"I'm proud of being on that education committee. A lot of ups and downs over the last two years but I will say ... with this passing out, I feel like we have accomplished enough," said Allard.

Allard and Ruffridge's work on the committee earlier in the year was marked by persistent disagreements that caused the committee to pause meetings for several weeks.

Ultimately, lawmakers failed to pass what many had said was their top education priority — a significant and permanent increase to the Base Student Allocation, the per-student education funding formula which has not changed markedly in more than seven years despite record inflation. Lawmakers had included that in an education bill adopted earlier in the session, which was vetoed by Dunleavy.


In the final hours of the session, legislators passed several bills intended to address a looming shortfall of Cook Inlet gas, and to boost renewable energy along the Railbelt electric grid between Homer and Fairbanks.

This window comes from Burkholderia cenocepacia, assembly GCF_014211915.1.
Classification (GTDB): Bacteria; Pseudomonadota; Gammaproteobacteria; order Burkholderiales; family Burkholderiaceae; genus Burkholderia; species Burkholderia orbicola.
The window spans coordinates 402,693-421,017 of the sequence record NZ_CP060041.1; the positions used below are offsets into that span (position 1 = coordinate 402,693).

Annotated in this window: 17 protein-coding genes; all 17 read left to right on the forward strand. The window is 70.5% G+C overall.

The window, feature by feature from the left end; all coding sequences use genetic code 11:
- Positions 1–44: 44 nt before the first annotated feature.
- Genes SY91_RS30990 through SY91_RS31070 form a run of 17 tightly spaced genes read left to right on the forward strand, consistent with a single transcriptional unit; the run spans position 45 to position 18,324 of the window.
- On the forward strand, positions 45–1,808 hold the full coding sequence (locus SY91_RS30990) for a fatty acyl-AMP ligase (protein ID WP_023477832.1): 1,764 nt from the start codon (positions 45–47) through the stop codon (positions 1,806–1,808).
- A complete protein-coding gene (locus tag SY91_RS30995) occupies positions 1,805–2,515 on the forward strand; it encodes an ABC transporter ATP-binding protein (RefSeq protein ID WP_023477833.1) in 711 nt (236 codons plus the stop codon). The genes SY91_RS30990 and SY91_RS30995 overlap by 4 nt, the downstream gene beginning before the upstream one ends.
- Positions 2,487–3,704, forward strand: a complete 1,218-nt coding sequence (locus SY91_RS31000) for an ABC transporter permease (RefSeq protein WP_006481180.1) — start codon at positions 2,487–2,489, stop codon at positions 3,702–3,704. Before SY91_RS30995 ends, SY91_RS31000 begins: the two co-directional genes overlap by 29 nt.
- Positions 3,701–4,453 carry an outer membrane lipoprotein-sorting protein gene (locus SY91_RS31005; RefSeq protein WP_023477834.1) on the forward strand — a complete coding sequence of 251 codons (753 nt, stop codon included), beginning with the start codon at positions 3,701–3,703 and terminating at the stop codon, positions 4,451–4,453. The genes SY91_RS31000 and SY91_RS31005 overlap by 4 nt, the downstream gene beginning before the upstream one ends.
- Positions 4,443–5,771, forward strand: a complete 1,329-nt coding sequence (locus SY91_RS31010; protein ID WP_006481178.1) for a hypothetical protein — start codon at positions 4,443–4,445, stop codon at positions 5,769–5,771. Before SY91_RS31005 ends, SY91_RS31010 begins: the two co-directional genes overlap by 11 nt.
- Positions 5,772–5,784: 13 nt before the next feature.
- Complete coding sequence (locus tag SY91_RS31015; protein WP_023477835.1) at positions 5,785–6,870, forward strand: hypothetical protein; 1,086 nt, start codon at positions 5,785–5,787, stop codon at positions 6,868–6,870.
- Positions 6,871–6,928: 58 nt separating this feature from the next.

"We actually did accomplish a huge amount, very diverse things in the energy realm," said Sen. Cathy Giessel, R-Anchorage.

The House and Senate broadly passed House Bill 50, which was proposed by Dunleavy. It would set up a statutory framework for the state to lease depleted gas wells to store carbon dioxide deep underground. Supporters say Alaska should participate in the fast-growing global carbon sequestration market.

Other key provisions in the bill would allow the state to regulate natural gas storage, with the intention of preventing price gouging, and for a state-owned investment bank to issue loans to producers based on their gas reserves.

"It could end up — quite frankly — being one of the most important things that we have done this year. It really could potentially unlock huge fields," Wielechowski said.